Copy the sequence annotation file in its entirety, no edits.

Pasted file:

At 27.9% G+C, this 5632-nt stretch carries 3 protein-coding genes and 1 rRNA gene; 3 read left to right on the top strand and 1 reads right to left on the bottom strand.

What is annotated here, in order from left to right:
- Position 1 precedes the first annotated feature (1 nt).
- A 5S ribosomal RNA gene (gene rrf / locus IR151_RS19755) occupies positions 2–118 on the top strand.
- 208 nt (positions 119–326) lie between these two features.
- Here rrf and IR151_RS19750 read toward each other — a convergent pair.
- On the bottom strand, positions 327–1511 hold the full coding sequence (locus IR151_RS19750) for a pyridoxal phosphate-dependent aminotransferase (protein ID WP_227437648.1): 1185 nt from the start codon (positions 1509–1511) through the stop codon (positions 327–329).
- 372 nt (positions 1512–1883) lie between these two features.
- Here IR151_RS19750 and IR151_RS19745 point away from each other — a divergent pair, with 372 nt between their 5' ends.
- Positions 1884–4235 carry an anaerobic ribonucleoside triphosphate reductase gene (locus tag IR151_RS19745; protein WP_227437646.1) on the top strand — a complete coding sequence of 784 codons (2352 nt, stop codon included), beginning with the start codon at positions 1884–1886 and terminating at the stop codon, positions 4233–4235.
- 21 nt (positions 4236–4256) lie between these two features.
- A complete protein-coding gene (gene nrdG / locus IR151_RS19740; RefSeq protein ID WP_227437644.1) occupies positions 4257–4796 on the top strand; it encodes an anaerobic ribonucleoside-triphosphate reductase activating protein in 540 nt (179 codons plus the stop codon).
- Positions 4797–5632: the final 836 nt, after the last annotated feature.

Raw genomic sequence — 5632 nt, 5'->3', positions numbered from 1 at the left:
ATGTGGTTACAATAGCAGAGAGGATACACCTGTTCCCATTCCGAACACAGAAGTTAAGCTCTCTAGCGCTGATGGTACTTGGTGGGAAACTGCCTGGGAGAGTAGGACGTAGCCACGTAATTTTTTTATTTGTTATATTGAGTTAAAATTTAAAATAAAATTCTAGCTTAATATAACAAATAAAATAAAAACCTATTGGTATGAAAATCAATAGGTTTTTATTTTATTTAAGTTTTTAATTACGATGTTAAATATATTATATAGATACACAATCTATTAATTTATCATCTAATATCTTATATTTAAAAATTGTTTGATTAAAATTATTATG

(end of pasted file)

At 27.9% G+C, this 5632-nt stretch carries 3 protein-coding genes and 1 rRNA gene; 3 read left to right on the top strand and 1 reads right to left on the bottom strand.

What is annotated here, in order from left to right:
- Position 1 precedes the first annotated feature (1 nt).
- A 5S ribosomal RNA gene (gene rrf / locus IR151_RS19755) occupies positions 2–118 on the top strand.
- 208 nt (positions 119–326) lie between these two features.
- Here rrf and IR151_RS19750 read toward each other — a convergent pair.
- On the bottom strand, positions 327–1511 hold the full coding sequence (locus IR151_RS19750) for a pyridoxal phosphate-dependent aminotransferase (protein ID WP_227437648.1): 1185 nt from the start codon (positions 1509–1511) through the stop codon (positions 327–329).
- 372 nt (positions 1512–1883) lie between these two features.
- Here IR151_RS19750 and IR151_RS19745 point away from each other — a divergent pair, with 372 nt between their 5' ends.
- Positions 1884–4235 carry an anaerobic ribonucleoside triphosphate reductase gene (locus tag IR151_RS19745; protein WP_227437646.1) on the top strand — a complete coding sequence of 784 codons (2352 nt, stop codon included), beginning with the start codon at positions 1884–1886 and terminating at the stop codon, positions 4233–4235.
- 21 nt (positions 4236–4256) lie between these two features.
- A complete protein-coding gene (gene nrdG / locus IR151_RS19740; RefSeq protein ID WP_227437644.1) occupies positions 4257–4796 on the top strand; it encodes an anaerobic ribonucleoside-triphosphate reductase activating protein in 540 nt (179 codons plus the stop codon).
- Positions 4797–5632: the final 836 nt, after the last annotated feature.

Raw genomic sequence — 5632 nt, 5'->3', positions numbered from 1 at the left:
ATGTGGTTACAATAGCAGAGAGGATACACCTGTTCCCATTCCGAACACAGAAGTTAAGCTCTCTAGCGCTGATGGTACTTGGTGGGAAACTGCCTGGGAGAGTAGGACGTAGCCACGTAATTTTTTTATTTGTTATATTGAGTTAAAATTTAAAATAAAATTCTAGCTTAATATAACAAATAAAATAAAAACCTATTGGTATGAAAATCAATAGGTTTTTATTTTATTTAAGTTTTTAATTACGATGTTAAATATATTATATAGATACACAATCTATTAATTTATCATCTAATATCTTATATTTAAAAATTGTTTGATTAAAATTATTATG